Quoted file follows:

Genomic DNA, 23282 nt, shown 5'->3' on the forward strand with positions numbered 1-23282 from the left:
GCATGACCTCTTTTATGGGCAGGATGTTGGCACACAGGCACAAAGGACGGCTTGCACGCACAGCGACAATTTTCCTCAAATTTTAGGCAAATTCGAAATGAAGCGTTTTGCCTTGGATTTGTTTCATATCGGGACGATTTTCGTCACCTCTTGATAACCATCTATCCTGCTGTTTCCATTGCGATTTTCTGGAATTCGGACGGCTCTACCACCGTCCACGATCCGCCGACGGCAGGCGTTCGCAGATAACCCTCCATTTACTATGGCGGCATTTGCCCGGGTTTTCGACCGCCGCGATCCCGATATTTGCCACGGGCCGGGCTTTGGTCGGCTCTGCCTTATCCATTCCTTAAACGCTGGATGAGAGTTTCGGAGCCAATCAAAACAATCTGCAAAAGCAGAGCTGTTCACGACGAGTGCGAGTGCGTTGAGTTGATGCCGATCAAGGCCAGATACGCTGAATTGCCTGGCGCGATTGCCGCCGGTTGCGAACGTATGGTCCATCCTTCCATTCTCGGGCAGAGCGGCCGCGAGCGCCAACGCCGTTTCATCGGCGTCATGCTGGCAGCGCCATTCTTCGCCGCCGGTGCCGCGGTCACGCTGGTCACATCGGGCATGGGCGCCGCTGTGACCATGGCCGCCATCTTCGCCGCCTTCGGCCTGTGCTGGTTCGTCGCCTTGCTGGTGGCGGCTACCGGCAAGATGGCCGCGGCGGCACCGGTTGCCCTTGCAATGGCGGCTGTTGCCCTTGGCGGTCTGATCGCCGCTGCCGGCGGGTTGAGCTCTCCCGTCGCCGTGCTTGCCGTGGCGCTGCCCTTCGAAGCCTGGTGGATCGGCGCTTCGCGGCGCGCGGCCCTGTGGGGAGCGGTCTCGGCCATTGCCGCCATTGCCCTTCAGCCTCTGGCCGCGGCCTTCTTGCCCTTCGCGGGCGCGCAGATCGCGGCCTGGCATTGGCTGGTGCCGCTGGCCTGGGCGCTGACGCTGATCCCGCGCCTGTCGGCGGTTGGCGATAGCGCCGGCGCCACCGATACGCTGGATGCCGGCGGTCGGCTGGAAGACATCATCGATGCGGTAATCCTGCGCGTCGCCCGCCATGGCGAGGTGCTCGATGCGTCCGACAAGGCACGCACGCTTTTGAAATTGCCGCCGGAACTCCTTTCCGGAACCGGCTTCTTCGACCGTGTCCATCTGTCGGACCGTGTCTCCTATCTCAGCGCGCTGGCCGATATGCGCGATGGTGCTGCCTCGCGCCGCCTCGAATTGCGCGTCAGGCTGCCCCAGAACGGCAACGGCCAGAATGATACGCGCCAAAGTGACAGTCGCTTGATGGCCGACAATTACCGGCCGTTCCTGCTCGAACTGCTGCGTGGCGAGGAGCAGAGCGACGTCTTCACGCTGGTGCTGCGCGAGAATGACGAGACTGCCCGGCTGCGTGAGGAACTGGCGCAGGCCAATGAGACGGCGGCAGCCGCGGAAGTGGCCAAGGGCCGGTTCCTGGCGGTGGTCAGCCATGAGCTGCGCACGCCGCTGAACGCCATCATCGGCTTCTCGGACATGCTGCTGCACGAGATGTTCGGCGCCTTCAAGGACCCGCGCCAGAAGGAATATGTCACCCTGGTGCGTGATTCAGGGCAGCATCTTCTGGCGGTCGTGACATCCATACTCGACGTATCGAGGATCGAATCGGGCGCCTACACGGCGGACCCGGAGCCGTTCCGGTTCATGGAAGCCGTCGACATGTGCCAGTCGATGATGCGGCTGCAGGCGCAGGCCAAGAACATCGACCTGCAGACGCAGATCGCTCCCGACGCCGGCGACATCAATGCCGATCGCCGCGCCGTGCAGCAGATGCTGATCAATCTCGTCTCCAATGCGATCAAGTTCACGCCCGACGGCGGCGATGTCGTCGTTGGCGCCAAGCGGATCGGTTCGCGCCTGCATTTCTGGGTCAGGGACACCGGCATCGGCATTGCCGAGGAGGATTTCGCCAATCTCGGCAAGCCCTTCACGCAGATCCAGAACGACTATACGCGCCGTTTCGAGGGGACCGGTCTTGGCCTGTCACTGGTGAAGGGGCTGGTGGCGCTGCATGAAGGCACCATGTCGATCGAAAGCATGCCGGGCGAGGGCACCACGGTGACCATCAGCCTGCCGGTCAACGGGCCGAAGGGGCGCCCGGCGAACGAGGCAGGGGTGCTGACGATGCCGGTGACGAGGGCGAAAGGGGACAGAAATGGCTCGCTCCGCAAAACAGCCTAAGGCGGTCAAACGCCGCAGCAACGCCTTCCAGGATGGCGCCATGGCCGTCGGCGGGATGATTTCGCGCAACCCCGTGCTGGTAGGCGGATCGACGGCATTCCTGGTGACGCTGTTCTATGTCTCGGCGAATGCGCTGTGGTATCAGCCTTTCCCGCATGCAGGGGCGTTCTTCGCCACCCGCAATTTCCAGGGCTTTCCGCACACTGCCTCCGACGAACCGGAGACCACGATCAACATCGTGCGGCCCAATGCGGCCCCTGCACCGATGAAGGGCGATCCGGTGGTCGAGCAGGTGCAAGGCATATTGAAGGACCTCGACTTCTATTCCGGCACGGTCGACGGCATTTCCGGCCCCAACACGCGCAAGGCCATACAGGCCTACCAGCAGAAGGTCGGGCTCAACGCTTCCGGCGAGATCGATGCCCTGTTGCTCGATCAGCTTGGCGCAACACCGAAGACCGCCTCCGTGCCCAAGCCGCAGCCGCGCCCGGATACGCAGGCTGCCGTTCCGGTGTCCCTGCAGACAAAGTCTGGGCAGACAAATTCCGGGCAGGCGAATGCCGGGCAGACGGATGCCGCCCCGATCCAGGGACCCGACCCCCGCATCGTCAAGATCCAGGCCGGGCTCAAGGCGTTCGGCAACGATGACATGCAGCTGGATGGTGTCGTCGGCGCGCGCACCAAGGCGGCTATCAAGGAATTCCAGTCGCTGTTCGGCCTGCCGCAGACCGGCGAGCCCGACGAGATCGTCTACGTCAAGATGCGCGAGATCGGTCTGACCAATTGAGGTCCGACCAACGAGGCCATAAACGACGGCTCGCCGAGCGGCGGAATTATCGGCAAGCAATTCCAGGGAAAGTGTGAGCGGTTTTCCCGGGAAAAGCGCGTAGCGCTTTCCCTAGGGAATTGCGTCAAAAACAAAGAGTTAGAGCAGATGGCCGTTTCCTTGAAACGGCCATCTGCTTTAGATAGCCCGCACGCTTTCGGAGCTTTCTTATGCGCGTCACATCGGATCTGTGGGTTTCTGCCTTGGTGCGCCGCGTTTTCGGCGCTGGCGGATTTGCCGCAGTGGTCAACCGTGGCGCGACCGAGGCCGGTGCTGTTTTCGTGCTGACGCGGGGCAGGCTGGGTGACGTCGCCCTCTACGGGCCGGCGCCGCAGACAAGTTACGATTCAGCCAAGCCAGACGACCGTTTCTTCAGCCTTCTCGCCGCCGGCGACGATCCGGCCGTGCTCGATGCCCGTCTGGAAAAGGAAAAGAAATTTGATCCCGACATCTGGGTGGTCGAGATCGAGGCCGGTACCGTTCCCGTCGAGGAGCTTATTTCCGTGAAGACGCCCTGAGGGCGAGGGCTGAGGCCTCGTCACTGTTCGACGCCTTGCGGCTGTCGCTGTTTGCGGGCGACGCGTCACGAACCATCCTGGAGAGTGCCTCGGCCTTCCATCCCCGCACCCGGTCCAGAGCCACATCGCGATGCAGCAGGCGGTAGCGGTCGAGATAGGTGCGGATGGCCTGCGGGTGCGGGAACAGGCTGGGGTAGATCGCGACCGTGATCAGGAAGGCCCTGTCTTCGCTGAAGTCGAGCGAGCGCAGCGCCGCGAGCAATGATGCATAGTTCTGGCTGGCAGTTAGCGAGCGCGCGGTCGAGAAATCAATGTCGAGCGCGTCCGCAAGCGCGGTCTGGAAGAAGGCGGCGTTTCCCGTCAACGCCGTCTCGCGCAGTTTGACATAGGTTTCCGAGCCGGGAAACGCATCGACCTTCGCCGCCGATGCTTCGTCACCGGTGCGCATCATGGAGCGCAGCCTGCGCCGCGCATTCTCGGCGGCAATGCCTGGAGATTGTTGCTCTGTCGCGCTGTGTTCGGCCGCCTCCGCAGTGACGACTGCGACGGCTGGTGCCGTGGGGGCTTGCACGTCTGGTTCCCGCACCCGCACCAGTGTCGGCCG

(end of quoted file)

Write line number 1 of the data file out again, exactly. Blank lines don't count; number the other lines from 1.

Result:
Genomic DNA, 23282 nt, shown 5'->3' on the forward strand with positions numbered 1-23282 from the left: